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Long Stories Cut Short

Fictions from the Borderlands

The University of Arizona Press

Art and bilingual prose illuminate hidden lives.

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Stealing Shining Rivers

Agrarian Conflict, Market Logic, and Conservation in a Mexican Forest

The University of Arizona Press

Named Best Social Sciences Book (Latin American Studies Association, Mexico Section), this book describes how Chimalapas, a rainforest in Mexico’s southern state of Oaxaca, was appropriated and redefined by environmentalists. Molly Doane demonstrates that good intentions are not always enough to produce results that benefit both a habitat and its many different types of indigenous inhabitants.

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All They Will Call You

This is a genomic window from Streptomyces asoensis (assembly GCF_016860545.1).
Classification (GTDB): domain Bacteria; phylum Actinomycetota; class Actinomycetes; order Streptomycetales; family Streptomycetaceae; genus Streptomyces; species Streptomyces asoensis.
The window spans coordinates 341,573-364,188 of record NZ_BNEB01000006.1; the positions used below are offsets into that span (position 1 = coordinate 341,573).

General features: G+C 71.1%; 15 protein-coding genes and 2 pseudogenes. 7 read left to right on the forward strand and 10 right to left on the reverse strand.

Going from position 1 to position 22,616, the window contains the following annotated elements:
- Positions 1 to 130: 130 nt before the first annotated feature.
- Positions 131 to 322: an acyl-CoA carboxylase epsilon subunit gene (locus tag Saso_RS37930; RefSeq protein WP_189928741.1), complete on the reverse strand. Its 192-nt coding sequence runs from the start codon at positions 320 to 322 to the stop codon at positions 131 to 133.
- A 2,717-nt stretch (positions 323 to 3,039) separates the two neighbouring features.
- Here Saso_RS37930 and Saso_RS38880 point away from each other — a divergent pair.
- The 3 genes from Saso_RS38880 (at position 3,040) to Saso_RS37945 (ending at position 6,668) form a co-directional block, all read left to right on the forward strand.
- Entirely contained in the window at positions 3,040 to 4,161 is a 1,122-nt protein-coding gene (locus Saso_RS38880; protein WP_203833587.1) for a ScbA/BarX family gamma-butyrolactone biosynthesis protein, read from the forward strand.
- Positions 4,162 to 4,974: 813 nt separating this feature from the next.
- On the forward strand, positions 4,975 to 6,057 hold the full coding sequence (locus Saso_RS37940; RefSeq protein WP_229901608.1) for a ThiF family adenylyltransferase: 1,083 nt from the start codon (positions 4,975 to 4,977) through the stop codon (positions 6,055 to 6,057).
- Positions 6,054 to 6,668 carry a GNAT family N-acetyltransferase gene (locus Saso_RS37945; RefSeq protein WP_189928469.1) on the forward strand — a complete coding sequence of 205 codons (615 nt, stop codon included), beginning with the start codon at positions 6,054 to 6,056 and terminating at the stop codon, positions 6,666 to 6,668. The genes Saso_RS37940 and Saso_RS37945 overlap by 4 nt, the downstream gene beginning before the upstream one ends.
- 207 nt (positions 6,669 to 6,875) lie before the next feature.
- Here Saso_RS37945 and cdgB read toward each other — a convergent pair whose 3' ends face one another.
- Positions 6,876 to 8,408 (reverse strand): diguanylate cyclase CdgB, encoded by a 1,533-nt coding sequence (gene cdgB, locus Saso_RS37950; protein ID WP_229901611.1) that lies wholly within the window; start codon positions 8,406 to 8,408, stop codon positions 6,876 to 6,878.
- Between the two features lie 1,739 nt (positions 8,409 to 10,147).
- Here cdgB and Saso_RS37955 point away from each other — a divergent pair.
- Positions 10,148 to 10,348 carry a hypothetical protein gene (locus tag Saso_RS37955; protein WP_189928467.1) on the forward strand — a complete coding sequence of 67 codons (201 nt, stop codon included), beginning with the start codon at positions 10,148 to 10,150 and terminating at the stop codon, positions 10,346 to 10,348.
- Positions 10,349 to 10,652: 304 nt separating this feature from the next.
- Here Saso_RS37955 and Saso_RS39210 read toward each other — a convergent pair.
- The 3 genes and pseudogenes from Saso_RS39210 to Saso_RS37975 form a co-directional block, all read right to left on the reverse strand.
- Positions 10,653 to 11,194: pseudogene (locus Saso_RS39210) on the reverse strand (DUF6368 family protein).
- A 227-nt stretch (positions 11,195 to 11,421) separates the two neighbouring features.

The University of Arizona Press

Combining years of painstaking investigative research and masterful storytelling, Tim Z. Hernandez reconstructs the harrowing account of “the worst airplane disaster in California’s history,” which claimed the lives of thirty-two passengers, including at least twenty-eight Mexican citizens—farmworkers who were being deported by the U.S. government. Pushing narrative boundaries, while challenging perceptions of what it means to be an immigrant in America, Hernandez renders intimate portraits of the individual souls who, despite social status, race, or nationality, shared a common fate one frigid morning in January 1948.

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Alcohol in Latin America

A Social and Cultural History

The University of Arizona Press

The first interdisciplinary study to examine the historic role of alcohol across Latin America and over a broad time span. Contributors use the disciplines of anthropology, archaeology, art history, ethnohistory, history, and literature to examine alcohol use in six locations—the Andean region, Argentina, Brazil, Chile, Guatemala, and Mexico—thus offering a better understanding of race, class, gender, state-building, and more.